Stuxnet: Four Months Later

It’s been four months since VirusBlokAda discovered W32.Stuxnet, and the worm poses more of a threat today than when it was first discovered. Stuxnet is a different kind of malware; with many individuals in the security industry agreeing that the shear sophistication and capability of the worm are unprecedented. This malware was designed to target supervisory control and data acquisition (SCADA) systems; for those not familiar with SCADA infrastructure, the quick explanation is that these systems control vital infrastructure. This vital infrastructure usually includes facilities that manufacture, fabricate or refine products as well as power plants, or nuclear plants. SCADA systems are effectively industrial control systems for facility-based processes.

Stuxnet is a heavily weaponized worm; utilizing four zero-day (previously undisclosed) vulnerabilities to compromise system security. To date, only two of the four zero-day vulnerabilities have been patched by Microsoft. Once the worm has propagated successfully to a host, it begins to investigate the presence of Siemens’ WinCC/PCS 7 SCADA software. This software is used to program Programmable Logic Controller’s (PLC). PLC’s effectively contain code instructing various mechanical or electric devices on operation. For example, a PLC can be used to control operation of automation machines along the assembly line.

If the compromised host is found to have the WinCC/PCS 7 software, the worm will utilize the default software passwords to establish control of the software. The WinCC/PCS (Step) 7 software uses a library to communicate with PLC’s. This library facilitates reading and writing to and from the PLC device. Stuxnet will essentially rename the default library to another file name and replace it with an infected library. This allows Stuxnet to strategically place itself between the communications of the controlling system and the PLC; modifying data sent to, or read from, the PLC. Once Stuxnet has created this DLL it will intercept certain calls exported by the original DLL, leaving the rest of the calls largely unaltered and passed to the original renamed DLL. Without going in to specific details, Stuxnet will essentially modify the entry points for the PLC code blocks in order to create a rootkit on the PLC. Also, if queries are made to data blocks that contain malicious code, the malicious DLL will clean the returned information on the fly so that the malicious code is not visible to an individual operating the WinCC/ PCS 7 software.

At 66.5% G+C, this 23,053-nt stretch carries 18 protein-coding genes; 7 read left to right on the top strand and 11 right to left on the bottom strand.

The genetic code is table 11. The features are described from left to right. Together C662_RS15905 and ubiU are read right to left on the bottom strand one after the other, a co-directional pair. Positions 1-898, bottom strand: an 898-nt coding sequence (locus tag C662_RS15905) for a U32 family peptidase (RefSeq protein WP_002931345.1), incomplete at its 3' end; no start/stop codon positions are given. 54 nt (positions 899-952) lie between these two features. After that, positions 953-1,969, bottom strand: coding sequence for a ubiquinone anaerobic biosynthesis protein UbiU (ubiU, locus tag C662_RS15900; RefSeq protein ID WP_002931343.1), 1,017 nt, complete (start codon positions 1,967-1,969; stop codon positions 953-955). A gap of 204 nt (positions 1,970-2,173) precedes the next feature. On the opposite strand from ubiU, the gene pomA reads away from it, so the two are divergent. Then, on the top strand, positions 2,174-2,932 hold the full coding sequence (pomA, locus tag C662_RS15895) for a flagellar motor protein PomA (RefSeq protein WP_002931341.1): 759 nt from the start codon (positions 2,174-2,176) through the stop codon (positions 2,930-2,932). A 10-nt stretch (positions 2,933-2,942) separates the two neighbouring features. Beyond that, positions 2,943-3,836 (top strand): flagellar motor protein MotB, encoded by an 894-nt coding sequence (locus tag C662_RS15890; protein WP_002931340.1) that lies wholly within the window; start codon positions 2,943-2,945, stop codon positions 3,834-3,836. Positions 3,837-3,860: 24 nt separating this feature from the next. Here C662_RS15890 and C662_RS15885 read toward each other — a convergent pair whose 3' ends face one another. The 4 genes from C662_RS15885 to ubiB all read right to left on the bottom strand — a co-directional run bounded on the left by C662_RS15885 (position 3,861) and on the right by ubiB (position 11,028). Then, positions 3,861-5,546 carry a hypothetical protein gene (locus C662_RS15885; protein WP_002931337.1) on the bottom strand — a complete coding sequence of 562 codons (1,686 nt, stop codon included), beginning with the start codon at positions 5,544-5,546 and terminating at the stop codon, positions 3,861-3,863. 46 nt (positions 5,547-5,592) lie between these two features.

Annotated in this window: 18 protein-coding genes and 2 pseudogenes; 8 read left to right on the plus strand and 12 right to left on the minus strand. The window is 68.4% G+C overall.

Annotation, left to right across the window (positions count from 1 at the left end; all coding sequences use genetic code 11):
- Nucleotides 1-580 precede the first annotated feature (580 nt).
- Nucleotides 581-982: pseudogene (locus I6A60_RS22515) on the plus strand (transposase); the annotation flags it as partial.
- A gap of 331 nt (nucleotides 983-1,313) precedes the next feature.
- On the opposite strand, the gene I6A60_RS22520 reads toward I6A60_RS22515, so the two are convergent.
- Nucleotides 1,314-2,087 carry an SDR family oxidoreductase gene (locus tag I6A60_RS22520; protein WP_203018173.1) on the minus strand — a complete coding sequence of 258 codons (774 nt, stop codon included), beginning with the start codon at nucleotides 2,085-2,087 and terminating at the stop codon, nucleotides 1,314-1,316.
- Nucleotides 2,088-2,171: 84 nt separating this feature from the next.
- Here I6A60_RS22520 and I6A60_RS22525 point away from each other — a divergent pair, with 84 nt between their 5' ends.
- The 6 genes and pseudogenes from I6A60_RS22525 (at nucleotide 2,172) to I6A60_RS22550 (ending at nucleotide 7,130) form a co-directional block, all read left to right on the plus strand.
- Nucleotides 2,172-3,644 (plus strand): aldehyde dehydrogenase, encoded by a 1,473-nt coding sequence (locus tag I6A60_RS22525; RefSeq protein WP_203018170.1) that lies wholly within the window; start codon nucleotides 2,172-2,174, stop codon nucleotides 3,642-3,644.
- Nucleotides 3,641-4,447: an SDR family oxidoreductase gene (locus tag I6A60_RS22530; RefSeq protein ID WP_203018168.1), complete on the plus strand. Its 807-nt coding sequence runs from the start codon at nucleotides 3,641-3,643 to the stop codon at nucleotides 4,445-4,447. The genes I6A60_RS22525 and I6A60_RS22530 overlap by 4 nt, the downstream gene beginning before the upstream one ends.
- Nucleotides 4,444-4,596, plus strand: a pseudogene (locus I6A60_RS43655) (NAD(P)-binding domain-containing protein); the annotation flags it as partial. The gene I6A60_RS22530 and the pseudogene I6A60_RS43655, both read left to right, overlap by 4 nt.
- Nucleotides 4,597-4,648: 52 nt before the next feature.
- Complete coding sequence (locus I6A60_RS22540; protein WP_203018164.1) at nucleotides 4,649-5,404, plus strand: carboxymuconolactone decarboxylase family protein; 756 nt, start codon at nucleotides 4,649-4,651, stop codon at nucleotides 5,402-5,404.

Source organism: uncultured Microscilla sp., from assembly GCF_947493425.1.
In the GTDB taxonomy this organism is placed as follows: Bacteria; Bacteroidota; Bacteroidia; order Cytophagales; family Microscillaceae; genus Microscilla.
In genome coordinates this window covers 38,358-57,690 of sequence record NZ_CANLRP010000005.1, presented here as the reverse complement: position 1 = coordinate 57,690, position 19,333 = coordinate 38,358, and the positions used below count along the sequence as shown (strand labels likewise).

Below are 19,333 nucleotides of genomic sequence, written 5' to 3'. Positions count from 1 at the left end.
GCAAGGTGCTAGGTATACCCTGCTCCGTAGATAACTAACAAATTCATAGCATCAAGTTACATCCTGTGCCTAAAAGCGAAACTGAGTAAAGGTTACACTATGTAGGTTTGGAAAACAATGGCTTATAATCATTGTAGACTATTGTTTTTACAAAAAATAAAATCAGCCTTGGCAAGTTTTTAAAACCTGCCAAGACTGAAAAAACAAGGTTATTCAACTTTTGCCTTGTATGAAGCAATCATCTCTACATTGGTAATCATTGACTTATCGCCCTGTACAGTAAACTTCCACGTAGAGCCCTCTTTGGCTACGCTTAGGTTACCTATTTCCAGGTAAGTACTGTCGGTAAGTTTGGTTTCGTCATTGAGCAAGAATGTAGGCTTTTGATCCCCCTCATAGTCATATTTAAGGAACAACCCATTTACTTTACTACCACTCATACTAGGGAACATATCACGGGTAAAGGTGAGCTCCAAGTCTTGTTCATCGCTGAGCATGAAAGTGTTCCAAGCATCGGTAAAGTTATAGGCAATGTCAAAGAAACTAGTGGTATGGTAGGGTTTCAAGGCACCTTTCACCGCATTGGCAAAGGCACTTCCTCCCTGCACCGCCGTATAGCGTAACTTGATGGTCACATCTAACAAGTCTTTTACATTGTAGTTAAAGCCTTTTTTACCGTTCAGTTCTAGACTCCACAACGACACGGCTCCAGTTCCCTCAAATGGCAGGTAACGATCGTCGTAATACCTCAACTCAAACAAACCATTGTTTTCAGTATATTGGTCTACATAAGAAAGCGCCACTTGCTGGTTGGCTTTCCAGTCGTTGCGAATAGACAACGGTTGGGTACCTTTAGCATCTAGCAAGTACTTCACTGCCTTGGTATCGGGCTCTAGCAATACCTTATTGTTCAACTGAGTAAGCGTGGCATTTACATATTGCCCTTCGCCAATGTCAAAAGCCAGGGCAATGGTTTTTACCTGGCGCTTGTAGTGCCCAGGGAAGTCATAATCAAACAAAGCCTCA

With some understanding of the worm’s behavior, we can now begin to see the potential impact of this malicious activity in the real world. With ability to modify PLC code, the worm can change the way that the PLC’s operate and potentially create both dangerous and financially detrimental conditions on the infected devices. One can imagine an assembly line that creates chemical mixtures that are contained within pressurized cans and the danger of having malware that is capable of altering mixture and pressure levels.

The above mentioned capability and sophistication itself is unique to Stuxnet, but other unique features are also present. For example, Stuxnet is about 0.5MB in size, which is unusually large for any kind of malware. Secondly, Stuxnet was written in a combination of C and C++, which is usually not typical for malware. Lastly, Stuxnet uses four zero day vulnerabilities as infection vectors; this is very odd as zero day vulnerabilities in Microsoft software are usually used quite sparingly. The idea is that these vulnerabilities would be used only as a last resort; once they are in the wild, it is only a matter of time before they are remediated.

In the end, this really begs the question as to the origin of this malicious code; with such a deviance from normal malware traits, as well as unprecedented sophistication, it is certainly not a surprise that many media outlets and security professionals believe that Stuxnet was created by a highly organized and financially backed team of individuals. Certain reports even speculate a government backed origin of Stuxnet. Regardless of the origin of this worm, it serves as a harsh reminder of how much reliance is placed on computing systems that support vital infrastructure.

Milos

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